OTI Celebrates ‘Historic and Holistic’ Broadband Infrastructure Law

Press Release
Wikimedia Commons, photographer: Alex Proimos
Nov. 15, 2021

Today, President Biden will sign into law the Infrastructure Investment and Jobs Act, a historic $1.2 trillion package that includes $65 billion for broadband access, affordability, and adoption. The bill overwhelmingly passed the Senate with strong bipartisan support in August and passed the House Nov. 5 with votes from both parties. The law includes:

  • $42.45 billion for state broadband deployment grants to connect unserved and underserved communities.
  • $14.2 billion for a new Affordable Connectivity Program that will provide $30 per month to qualifying low-income households and $75 in Tribal areas to pay for internet service.
  • A requirement that ISPs adopt a “broadband nutrition label,” an idea first proposed by OTI in 2009.
  • FCC rulemakings on the annual collection of pricing and subscription rate data and digital redlining.
  • $1 billion for building out middle-mile networks to reduce costs and facilitate last-mile connections to communities.
  • $2.75 billion for digital inclusion efforts to ensure communities have the information and technology needed to get and stay connected.
  • $2 billion to develop broadband deployment, adoption, and digital inclusion programs to help close the digital divide on Native Nations.

For years, OTI has urged Congress to pass legislation to make internet service more affordable and accessible, following three Cost of Connectivity studies that found U.S. internet prices are among the world’s highest, particularly in rural and Tribal communities.

A 2016 version of the "broadband nutrition label"

The following can be attributed to Joshua Stager, deputy director for broadband and competition policy at New America’s Open Technology Institute:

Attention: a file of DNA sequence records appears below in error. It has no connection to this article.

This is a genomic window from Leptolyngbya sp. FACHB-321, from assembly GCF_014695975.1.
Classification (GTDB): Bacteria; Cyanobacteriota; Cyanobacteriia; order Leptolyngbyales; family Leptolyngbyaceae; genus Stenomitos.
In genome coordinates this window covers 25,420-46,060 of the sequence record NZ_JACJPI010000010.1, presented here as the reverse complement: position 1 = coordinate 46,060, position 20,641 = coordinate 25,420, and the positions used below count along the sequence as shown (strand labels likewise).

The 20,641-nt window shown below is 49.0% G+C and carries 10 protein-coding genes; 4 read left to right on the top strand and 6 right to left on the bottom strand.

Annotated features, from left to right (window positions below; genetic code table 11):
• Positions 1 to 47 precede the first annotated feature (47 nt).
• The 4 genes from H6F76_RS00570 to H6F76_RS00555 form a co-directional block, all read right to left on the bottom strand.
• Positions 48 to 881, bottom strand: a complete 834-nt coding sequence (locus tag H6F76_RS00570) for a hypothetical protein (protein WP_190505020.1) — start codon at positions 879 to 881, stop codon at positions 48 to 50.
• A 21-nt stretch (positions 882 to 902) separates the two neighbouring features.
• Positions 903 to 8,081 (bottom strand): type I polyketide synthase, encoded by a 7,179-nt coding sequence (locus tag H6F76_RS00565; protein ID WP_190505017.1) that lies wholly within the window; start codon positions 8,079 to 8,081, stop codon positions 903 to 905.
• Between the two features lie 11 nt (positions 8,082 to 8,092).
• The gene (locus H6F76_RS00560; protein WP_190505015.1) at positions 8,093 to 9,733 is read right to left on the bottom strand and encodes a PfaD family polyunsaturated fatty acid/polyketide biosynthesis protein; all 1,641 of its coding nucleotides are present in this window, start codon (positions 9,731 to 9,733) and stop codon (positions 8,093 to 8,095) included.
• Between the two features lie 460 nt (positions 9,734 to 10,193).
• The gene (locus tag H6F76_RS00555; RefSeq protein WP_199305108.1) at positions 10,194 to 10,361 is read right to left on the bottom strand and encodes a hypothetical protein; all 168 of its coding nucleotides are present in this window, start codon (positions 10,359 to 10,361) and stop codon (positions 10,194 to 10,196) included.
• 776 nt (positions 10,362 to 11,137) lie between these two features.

“This is a big deal. Today’s law is the strongest action to close the digital divide that Congress has ever taken. Importantly, the law embraces a comprehensive understanding of the digital divide by investing in broadband access, affordability, and adoption. This approach is both historic and holistic. The creation of the Affordable Connectivity Program—an expansion of the Emergency Broadband Benefit—is an especially significant achievement for utility justice.

“We are especially grateful that the law mandates the creation of a broadband nutrition label, which OTI first proposed in 2009. Internet pricing is far too opaque, rife with hidden fees and confusing terms. A truth-in-billing label will help consumers comparison shop, hold their providers accountable, and better understand what they’re paying for.

“But the work isn’t over. This law must now be implemented in a smart way, without the loopholes that companies like AT&T and Comcast are so adept at driving trucks through. This gargantuan, yearslong task is the responsibility of two agencies—the FCC and NTIA—that still lack Senate-confirmed leadership. The Senate must confirm Jessica Rosenworcel, Gigi Sohn, and Alan Davidson immediately. It won’t be ‘infrastructure week’ until all three of these leaders are in office.”

Related Topics
Transparency and Data Affordability Internet Access & Adoption